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New Parks Act facts for kids

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The New Parks Act is a New York state law passed in 1884. It provided for the creation of parks in the New York City borough of the Bronx, which at the time was largely undeveloped. Three parkways and six parks were established as part of the New Parks Act.

Description

Bronx Park is at the center of the system, and is now occupied by the New York Botanical Garden and Bronx Zoo. It was connected to Van Cortlandt Park in the northwest via Mosholu Parkway; to Pelham Bay Park in the east via Pelham Parkway; and to Crotona Park in the south via Crotona Parkway. There were no direct connections to Claremont Park and St. Mary's Park, the other two parks in the system.

History

In 1876, Frederick Law Olmsted was hired to survey the Bronx and map out streets based on the local geography. Olmsted noted the natural beauty of the Van Cortlandt family's estate in the northwest Bronx, comparing it to Central Park which he designed, and recommended the city purchase the property. The land was part of a proposed greenbelt across the Bronx, consisting of parks and parkways that would align more with existing geography than a grid system similar to the Commissioners' Plan of 1811 in Manhattan. That grid had given rise to Central Park, a park with mostly artificial features within the bounds of the grid. However, in 1877, the city declined to act upon his plan.

Around the same time, New York Herald editor John Mullaly pushed for the creation of parks in New York City, particularly lauding the Van Cortlandt and Pell families' properties in the western and eastern Bronx respectively. He formed the New York Park Association in November 1881. Mullaly noted that New York City had less parkland per capita than many major European cities, and that the 1853 construction of Central Park had raised property values around the park immediately after construction. His association sent out pamphlets to high-profile New Yorkers, advocating for a new park. However, controversies arose over the proposals for new parks in the Bronx, and so the city did not authorize a commission for the planned new parks. Since the city refused to make a park commission, the New York Park Association appealed to the New York State Legislature instead. On April 19, 1883, the state passed a law authorizing a seven-person commission headed by association member Luther Marsh, which would be responsible for scouting out sites for future parks in the 23rd and 24th wards of New York City (now the portion of the Bronx that is west of the Bronx River). Mullaly was named the secretary, In June 1883, the commission visited the park site, and by January 1884, Marsh had drafted a bill to the New York State Legislature regarding a proposed park system in the Bronx, comprising six parks connected by three parkways.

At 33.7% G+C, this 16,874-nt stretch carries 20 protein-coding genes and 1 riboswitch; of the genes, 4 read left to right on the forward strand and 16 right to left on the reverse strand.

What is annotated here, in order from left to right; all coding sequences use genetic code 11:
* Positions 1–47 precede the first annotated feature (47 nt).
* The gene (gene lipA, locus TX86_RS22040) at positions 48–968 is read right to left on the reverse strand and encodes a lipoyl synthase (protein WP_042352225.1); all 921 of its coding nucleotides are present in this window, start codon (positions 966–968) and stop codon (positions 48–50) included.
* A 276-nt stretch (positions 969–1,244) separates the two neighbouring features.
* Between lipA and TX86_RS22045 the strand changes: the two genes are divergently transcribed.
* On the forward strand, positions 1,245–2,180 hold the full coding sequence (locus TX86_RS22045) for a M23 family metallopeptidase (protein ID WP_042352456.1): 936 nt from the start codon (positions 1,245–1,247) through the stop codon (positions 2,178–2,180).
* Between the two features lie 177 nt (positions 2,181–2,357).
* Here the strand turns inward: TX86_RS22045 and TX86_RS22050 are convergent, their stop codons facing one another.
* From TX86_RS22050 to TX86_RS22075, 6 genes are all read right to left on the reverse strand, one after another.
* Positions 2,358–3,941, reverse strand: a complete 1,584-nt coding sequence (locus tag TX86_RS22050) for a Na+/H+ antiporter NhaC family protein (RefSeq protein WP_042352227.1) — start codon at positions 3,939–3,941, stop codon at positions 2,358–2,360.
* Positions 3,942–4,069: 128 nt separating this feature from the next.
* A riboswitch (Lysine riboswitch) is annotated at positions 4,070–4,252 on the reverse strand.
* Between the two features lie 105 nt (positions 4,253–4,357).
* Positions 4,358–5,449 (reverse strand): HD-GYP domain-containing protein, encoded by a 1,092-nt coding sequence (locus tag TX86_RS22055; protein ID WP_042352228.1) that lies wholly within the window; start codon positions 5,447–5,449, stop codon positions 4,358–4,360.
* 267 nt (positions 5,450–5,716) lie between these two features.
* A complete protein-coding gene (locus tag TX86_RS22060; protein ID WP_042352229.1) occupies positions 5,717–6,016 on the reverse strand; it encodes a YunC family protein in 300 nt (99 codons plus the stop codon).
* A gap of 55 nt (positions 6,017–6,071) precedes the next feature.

There were objections to the system, which would apparently be too far from Manhattan, in addition to precluding development on the site. Prominent opponents included Mayor Franklin Edson, who believed that the system of parks was too big and expensive to acquire, and Assemblyman Theodore Roosevelt, who opposed the bill's being pushed through. However, newspapers and prominent lobbyists, who supported such a park system, were able to petition the bill into the New York State Senate, and later, the New York State Assembly (the legislature's lower house). In June 1884, Governor Grover Cleveland signed the New Parks Act into law, authorizing the creation of the park system.

Legal disputes carried on for years, exacerbated by the fact that Marsh owned land near Van Cortlandt Park in particular. Opponents argued that building a park system would divert funds from more important infrastructure like schools and docks; that everyone in the city, instead of just the property owners near the proposed park, was required to pay taxes to pay for the parks' construction; and that since Marsh was trying to parcel off some of his land to developers, the park's size should be reduced in order to prevent him from profiting off park usage. However, most of this opposition was directed at the construction of Pelham Bay Park, which was then in Westchester outside New York City. Supporters argued that the parks were for the benefit of all the city's citizens, thus justifying the citywide park tax; that the value of properties near the parks would appreciate greatly over time; that the Commission had only chosen property that could easily be converted into a park; and that Pelham Bay Park would soon be annexed to the city. Ultimately, the parks were established despite the objections of major figures like Mayors William Russell Grace and Abram Hewitt; Comptroller Edward V. Loew; and Assemblymen Henry Bergh and Theodore Roosevelt.

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